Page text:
The initial dose of aspirin for Kawasaki disease (KD) is controversial to a great extent. In order to compare the efficacy of high-dose and low-dose aspirin in the treatment of KD, this study included articles containing information on the treatment of KD with aspirin before August 2021, which were collected from public databases. The results of different studies were summarized and weighted by an inverse variance model, and heterogeneity was assessed using the Q-test and I2. A meta-analysis of 12258 patients from nine retrospective studies was conducted. In general, no significant differences between high-dose and low-dose groups were found in the incidence of coronary artery abnormality (CAA) (RR = 1.154; 95% CI = 1.027–1.316) and the incidence of intravenous immunoglobulin (RR = 0.926; 95% CI = 0.594–1.441). But high-dose aspirin might be linked to the shortened duration of fever (RR = −0.134; 95% CI = −0.203–0.064) as well as hospitalized stay (RR = −1.263; 95% CI = −1.392–1.122). Conclusion. For the treatment of the acute phase of KD, low-dose aspirin plus intravenous immunoglobulin could be as effective as high-dose aspirin in preventing CAA. Nonetheless, high-dose aspirin might be related to reducing fever time and hospitalization time.

1. Introduction

Kawasaki disease (KD), also known as mucosal cutaneous lymph node syndrome, is an acute, self-limited vasculitis that predominantly affects children under five years of age [1,2]. Initial symptoms include high fever, inflammation of the skin mucosa, and neck lymphadenopathy. Coronary artery abnormalities (CAA), usually developing in 15% to 25% of all patients during the first two weeks of the disease, are regarded as the most severe complication of KD [3]. At present, KD is considered to be one of the most main causes for acquired heart disease among children in developed countries [4,5].

Although the cause of KD is still unclear, recent studies have observed the dysfunction of innate immune responses in the process of CAA [6]. At the initial stage of the disease, neutrophils infiltrated into the adventitia of the coronary artery wall from the intima. Inflammation leads to the destruction of the structural integrity of the coronary arteries and laminar flow. Therefore, treatment against inflammation and platelet thrombosis is widely accepted as primary care.

In order to prevent coronary artery complications, the American Heart Association recommended giving 2 g/kg intravenous immunoglobulin (IVIG) plus 80–100 mg/kg/day high-dose aspirin (acetylsalicylic acid, ASA) in the acute stage of KD [7]. Similarly, IVIG (2 g/kg) plus 30–50 mg/kg/day of moderate-dose aspirin was recommended by the Japanese Society of Pediatric Cardiology and Cardiosurgery until the patient had no fever [8]. After that, patients need to receive low-dose aspirin (3–5 mg/kg/day) for 6–8 weeks. The combined application of aspirin and IVIG at a high dose (>30 mg/kg/day) might exert strong anti-inflammatory, anti-platelet, and immunomodulatory functions. It is worth noting that although the therapeutic effect of IVIG is recognized as the key measure to prevent the formation of CAA in KD, the appropriate dose of aspirin is still widely controversial.

Many studies, including clinical trials and meta-analyses, show that the efficacy of low-dose aspirin (3–5 mg/kg/day) in treating KD is not inferior to that of high-dose aspirin (>30 mg/kg/day) [9,10]. In addition, the adverse effects of high-dose aspirin, including anemia, gastrointestinal bleeding, Reye syndrome, and sensorineural hearing loss, have attracted people's attention for a long time [11].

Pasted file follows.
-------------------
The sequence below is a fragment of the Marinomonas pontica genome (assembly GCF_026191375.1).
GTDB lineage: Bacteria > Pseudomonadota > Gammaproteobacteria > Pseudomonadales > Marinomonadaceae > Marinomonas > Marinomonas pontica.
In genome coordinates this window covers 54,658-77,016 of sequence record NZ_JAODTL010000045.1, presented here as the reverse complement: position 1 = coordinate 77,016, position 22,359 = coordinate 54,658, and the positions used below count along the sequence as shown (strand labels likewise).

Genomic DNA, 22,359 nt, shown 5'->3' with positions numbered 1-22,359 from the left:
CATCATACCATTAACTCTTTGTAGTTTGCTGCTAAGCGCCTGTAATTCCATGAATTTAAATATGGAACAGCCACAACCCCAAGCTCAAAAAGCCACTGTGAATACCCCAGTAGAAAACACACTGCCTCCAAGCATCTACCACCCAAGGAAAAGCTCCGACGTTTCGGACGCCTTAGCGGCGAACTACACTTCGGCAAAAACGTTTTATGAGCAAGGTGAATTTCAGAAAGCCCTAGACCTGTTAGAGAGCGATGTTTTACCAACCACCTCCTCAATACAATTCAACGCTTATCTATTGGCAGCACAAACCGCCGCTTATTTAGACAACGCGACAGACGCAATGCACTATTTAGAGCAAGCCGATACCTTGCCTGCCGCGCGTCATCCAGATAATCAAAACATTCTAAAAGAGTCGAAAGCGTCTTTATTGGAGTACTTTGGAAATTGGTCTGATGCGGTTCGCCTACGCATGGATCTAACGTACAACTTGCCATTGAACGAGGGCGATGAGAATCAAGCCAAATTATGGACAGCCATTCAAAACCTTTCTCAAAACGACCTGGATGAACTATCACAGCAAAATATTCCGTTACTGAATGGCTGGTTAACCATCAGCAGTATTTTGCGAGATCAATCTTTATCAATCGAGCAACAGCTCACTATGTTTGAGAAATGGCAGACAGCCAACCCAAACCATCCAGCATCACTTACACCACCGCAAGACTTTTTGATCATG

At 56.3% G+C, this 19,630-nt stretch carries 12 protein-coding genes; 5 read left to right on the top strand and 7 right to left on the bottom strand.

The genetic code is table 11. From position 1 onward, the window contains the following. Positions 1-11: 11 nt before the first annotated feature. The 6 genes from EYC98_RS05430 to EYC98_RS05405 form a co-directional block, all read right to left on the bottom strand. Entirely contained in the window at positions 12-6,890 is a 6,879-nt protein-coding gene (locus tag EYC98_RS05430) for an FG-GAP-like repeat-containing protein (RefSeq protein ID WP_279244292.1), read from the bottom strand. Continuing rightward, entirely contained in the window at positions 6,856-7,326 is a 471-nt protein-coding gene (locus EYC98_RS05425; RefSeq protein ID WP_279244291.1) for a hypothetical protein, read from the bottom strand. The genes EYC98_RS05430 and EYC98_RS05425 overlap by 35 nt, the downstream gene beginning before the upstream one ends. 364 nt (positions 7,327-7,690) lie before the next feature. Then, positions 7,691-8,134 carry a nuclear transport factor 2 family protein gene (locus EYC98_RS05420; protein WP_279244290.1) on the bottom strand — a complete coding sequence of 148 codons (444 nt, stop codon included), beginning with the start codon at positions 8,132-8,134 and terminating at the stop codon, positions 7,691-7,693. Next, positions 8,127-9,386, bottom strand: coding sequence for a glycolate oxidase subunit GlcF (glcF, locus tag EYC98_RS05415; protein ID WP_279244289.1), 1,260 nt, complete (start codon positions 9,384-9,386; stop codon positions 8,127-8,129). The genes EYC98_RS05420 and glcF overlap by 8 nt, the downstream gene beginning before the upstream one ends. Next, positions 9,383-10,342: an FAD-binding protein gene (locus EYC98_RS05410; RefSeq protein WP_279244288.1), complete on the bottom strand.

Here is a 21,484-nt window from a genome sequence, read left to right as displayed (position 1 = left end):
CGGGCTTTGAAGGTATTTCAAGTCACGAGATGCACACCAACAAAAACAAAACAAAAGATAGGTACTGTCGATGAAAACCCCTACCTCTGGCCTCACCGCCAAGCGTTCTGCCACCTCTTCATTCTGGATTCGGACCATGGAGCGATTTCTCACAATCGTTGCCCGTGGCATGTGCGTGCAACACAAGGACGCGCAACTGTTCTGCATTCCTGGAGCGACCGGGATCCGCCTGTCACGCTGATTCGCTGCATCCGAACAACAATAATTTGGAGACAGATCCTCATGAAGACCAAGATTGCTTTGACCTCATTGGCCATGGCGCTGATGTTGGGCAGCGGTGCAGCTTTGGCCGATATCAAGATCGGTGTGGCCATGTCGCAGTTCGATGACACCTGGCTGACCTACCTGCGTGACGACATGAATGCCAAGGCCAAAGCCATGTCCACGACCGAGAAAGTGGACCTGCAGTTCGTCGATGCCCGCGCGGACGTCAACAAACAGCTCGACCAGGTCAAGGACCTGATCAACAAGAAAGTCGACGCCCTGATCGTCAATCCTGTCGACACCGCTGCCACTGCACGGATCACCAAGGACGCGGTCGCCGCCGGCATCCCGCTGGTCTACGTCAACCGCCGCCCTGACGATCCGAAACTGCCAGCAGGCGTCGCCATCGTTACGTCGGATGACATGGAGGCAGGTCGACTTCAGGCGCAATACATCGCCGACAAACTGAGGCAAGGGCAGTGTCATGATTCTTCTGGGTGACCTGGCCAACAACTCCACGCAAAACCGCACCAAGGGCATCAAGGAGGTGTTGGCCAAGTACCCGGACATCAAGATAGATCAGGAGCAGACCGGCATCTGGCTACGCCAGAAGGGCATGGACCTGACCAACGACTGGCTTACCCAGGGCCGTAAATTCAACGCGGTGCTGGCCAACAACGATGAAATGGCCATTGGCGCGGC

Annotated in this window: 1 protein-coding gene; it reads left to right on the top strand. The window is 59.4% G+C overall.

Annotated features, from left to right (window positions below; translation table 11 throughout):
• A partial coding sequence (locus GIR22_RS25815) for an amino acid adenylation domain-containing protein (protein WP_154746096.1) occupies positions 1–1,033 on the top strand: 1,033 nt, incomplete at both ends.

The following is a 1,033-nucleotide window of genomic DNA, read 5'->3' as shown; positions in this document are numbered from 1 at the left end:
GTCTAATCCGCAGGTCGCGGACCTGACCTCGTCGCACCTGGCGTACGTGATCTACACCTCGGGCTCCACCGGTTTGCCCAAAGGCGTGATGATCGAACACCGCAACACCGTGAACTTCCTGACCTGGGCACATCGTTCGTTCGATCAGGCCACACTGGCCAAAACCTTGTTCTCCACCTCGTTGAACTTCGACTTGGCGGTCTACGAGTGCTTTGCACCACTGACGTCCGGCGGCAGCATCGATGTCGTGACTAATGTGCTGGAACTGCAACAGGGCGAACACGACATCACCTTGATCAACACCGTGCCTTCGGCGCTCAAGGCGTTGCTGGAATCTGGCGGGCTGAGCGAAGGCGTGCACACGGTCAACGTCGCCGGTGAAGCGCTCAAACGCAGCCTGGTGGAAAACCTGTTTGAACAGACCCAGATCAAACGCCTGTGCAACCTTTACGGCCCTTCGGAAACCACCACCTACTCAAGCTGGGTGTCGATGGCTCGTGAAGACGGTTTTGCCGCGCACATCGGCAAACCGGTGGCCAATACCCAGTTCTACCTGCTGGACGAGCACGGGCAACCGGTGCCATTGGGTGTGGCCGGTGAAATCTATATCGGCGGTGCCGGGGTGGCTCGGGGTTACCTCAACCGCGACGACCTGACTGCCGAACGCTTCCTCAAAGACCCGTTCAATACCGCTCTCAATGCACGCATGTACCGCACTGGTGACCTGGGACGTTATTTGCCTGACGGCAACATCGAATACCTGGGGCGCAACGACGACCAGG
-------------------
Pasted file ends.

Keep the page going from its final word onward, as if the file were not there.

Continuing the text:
Hence, the initial dose of aspirin used in the initial stage of KD is a highly controversial subject. It is necessary to conduct a comprehensive meta-analysis by using the latest clinical evidence to comprehensively evaluate and compare the effects of high-dose aspirin and low-dose aspirin in the initial treatment of KD.

2. Methods

2.1. Research Type

Controlled studies or cohort studies published in China and abroad are the research type; languages are limited to Chinese and English.

2.2. Study Population

The study population was based on the subjects who meet KD-related diagnostic criteria and at the stage of initial use of aspirin, regardless of gender.

2.3. Intervention Measure

Children in the experimental group were treated with high-dose or low-dose aspirin, while children in the control group were treated with different drugs or different doses of aspirin than those in the experimental group.

2.4. Inclusion and Exclusion Criteria

The Population-Intervention-Comparison-Outcome (PICO) strategy was applied for data inclusion. Generally, the stratified patients were children with a clear diagnosis of KD. All qualified studies include IVIG plus aspirin intervention in the treatment of acute KD. The comparison was made between the administration of high-dose (>30 mg/kg/day) aspirin and low-dose (<10 mg/kg/day) aspirin in KD treatment. The observed results included the incidence of CAA, the incidence of IVIG resistance, the duration of fever, and hospitalized stay.

2.5. Literature Search Strategy

An extensive literature search was conducted using keywords [‘Kawasaki syndrome’ OR ‘Lymph node syndrome, mucocutaneous’ OR ‘Kawasaki disease’] AND [‘Aspirin’ OR ‘Acetylsalicylic Acid’ OR ‘Acid, Acetylsalicylic’ OR ‘2-(Acetyloxy)benzoic Acid’ OR ‘Acylpyrin’ OR ‘Aloxiprimum’ OR ‘Colfarit’ OR ‘Dispril’ OR ‘Easprin’ OR ‘Ecotrin’ OR ‘Endosprin’ OR ‘Magnecyl’ OR ‘Micristin’ OR ‘Polopirin’ OR ‘Polopiryna’ OR ‘Solprin’ OR ‘Solupsan’ OR ‘Zorprin’ OR ‘Acetysal’] in [Title/Abstract] to acquire potential qualified studies from public databases of PubMed, Web of Science, Ovid, EMBASE, and Cochrane Library before August 2021. Written language was restricted to English. The selected paper was composed of two authors (L.K. and W.L.) independently to determine whether a study was suitable for inclusion. A third author (G.L.) joined and reassessed the paper when disagreement occurred. After the differences were resolved, all the papers unanimously supported by the authors were selected for meta-analysis.